## Differences Between Magnetic Field and Magnetic Wave?

Hi

I have some confusions about Electric and Magnetic fields and waves basics.

First of all, Is that diagram fully correct?

Are electric field and electric wave the same thing?

And are magnetic wave and magnetic field the same thing? I mean every magnetic field is a part of a wave?

If not what are the differences?

I have read lots of thing, one says, dc generates electric and magnetic field, but ac generates electric and magnetic wave, is that right?

And one more confusion, Is the electric current( I mean while DC current is flowing) itself generates magnetic field/wave or the voltage differences(I mean the distance of the positive and negative poles)?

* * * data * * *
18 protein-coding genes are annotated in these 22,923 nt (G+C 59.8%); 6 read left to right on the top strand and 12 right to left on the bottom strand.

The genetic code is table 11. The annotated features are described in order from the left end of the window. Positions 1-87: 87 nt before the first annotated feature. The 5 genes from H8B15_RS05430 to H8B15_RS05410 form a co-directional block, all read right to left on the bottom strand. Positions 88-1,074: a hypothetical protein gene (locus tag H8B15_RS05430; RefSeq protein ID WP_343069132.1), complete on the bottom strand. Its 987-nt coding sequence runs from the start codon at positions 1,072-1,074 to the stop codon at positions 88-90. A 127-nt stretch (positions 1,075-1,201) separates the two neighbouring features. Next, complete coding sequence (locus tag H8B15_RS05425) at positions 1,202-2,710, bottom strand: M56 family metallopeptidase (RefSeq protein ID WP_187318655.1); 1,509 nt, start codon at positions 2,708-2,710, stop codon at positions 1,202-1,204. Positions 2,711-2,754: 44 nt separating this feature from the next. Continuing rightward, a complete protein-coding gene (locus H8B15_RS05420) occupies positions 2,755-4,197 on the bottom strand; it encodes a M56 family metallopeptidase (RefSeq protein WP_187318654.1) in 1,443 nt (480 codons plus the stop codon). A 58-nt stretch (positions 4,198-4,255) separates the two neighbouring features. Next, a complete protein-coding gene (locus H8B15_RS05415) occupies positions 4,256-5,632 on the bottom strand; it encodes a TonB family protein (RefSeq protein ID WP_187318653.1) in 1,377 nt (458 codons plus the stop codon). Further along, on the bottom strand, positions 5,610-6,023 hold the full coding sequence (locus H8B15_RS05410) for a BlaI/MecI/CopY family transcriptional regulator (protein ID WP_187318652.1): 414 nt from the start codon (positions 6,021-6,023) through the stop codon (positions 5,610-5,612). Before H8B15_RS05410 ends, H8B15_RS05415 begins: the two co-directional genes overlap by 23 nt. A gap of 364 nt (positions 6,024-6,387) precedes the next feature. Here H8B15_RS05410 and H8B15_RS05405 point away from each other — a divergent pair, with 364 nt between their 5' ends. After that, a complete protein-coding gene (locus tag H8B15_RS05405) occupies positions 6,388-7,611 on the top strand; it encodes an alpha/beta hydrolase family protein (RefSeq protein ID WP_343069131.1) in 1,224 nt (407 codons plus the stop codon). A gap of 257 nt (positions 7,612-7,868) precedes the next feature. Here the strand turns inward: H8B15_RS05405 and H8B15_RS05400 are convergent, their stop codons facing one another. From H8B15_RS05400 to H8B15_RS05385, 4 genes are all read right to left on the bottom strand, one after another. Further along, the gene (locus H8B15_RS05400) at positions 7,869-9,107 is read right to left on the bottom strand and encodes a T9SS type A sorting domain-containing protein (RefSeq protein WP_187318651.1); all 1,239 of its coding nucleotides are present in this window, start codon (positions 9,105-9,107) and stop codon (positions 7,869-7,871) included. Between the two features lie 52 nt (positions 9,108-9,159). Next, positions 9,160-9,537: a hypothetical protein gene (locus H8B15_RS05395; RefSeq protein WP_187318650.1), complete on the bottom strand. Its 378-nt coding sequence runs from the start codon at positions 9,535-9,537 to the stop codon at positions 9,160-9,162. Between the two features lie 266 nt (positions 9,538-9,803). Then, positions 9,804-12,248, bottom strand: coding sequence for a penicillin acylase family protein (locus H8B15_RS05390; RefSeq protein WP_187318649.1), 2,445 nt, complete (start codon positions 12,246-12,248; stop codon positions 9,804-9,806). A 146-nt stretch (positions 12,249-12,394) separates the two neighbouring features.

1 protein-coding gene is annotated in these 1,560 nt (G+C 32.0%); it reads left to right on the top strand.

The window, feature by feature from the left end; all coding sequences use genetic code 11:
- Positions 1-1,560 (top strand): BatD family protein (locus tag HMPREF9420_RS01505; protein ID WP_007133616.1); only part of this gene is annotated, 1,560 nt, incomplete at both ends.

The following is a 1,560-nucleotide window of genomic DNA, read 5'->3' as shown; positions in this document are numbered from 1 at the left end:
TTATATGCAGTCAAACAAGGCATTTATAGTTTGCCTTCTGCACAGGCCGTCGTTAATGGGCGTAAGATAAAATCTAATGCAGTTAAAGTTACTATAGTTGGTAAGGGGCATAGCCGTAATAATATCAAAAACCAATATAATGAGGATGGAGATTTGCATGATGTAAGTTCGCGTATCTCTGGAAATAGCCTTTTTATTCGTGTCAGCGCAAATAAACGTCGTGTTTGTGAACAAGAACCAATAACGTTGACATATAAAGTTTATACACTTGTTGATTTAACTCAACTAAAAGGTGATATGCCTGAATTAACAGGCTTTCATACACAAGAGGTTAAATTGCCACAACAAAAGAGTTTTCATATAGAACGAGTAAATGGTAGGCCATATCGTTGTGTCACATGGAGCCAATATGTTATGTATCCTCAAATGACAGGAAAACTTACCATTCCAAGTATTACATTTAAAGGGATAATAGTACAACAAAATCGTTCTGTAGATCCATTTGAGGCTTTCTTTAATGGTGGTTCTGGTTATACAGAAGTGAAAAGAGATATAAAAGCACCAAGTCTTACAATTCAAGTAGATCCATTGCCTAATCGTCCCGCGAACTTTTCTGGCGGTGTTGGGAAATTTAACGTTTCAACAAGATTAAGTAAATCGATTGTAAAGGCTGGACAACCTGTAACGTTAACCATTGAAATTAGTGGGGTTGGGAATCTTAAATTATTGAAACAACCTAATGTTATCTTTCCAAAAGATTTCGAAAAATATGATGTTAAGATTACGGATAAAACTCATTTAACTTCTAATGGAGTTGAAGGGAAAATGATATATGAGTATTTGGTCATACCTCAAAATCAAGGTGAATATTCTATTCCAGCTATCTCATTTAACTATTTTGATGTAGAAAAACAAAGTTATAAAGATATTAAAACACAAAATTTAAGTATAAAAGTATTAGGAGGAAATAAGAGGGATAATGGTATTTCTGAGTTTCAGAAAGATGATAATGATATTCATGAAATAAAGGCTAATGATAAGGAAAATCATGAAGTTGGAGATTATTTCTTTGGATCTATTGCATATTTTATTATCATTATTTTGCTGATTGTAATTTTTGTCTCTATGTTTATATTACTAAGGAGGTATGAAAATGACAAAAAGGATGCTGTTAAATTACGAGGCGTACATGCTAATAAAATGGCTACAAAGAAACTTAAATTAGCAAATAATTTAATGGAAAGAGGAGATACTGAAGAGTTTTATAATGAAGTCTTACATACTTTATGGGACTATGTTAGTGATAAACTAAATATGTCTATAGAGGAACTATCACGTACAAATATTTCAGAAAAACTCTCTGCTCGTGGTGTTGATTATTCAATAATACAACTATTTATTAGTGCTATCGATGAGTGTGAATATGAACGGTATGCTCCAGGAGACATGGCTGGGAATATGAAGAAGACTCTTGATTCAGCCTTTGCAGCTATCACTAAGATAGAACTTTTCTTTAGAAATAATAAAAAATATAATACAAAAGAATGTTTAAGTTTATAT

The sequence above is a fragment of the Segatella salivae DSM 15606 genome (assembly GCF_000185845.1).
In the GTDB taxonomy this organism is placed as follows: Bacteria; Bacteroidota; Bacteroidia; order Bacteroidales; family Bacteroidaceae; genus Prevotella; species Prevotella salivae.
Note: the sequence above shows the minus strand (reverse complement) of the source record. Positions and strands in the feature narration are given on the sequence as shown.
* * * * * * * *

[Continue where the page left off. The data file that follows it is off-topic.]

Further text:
Thanks...
 Recognitions: Gold Member Science Advisor People do make a distinction between an oscillating / changing magnetic field and the field due to DC currents. However, no DC current has been flowing around a circuit for ever so it is arguable that switch-on generated a radiated (electro) magnetic field which is still spreading out over the Universe in the 50 years since the circuit was activated. When a magnetic field varies, then there is also an electric field, due to that change so you have an em wave. In practice, however, we tend to treat the two situations differently. It will make the sums easier when em radiation does not need to be accounted for. Dammit, the simple circuit laws are hard enough!

Mentor
 Quote by sawer First of all, Is that diagram fully correct?
It is a correct depiction of the electric and magnetic fields along a line perpendicular to a linearly polarized plane wave.

 Quote by sawer Are electric field and electric wave the same thing? And are magnetic wave and magnetic field the same thing?